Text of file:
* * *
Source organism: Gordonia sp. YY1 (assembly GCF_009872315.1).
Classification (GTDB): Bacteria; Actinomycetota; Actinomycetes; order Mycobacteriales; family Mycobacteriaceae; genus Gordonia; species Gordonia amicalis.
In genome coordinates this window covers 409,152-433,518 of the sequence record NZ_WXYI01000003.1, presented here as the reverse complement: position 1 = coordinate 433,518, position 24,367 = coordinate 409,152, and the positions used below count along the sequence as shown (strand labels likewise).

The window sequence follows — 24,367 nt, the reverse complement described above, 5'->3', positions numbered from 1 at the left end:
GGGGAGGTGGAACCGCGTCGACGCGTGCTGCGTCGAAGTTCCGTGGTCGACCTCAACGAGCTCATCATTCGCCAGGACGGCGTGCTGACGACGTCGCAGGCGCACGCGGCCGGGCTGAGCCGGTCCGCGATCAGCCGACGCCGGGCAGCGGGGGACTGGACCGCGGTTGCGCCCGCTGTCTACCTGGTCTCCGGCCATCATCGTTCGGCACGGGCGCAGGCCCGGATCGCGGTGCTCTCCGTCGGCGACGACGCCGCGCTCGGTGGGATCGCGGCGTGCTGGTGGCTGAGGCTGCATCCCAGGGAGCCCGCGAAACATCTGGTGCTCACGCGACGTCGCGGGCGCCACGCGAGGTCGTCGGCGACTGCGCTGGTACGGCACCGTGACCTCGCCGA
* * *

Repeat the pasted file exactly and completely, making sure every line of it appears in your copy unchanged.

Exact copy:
Source organism: Gordonia sp. YY1 (assembly GCF_009872315.1).
Classification (GTDB): Bacteria; Actinomycetota; Actinomycetes; order Mycobacteriales; family Mycobacteriaceae; genus Gordonia; species Gordonia amicalis.
In genome coordinates this window covers 409,152-433,518 of the sequence record NZ_WXYI01000003.1, presented here as the reverse complement: position 1 = coordinate 433,518, position 24,367 = coordinate 409,152, and the positions used below count along the sequence as shown (strand labels likewise).

The window sequence follows — 24,367 nt, the reverse complement described above, 5'->3', positions numbered from 1 at the left end:
GGGGAGGTGGAACCGCGTCGACGCGTGCTGCGTCGAAGTTCCGTGGTCGACCTCAACGAGCTCATCATTCGCCAGGACGGCGTGCTGACGACGTCGCAGGCGCACGCGGCCGGGCTGAGCCGGTCCGCGATCAGCCGACGCCGGGCAGCGGGGGACTGGACCGCGGTTGCGCCCGCTGTCTACCTGGTCTCCGGCCATCATCGTTCGGCACGGGCGCAGGCCCGGATCGCGGTGCTCTCCGTCGGCGACGACGCCGCGCTCGGTGGGATCGCGGCGTGCTGGTGGCTGAGGCTGCATCCCAGGGAGCCCGCGAAACATCTGGTGCTCACGCGACGTCGCGGGCGCCACGCGAGGTCGTCGGCGACTGCGCTGGTACGGCACCGTGACCTCGCCGA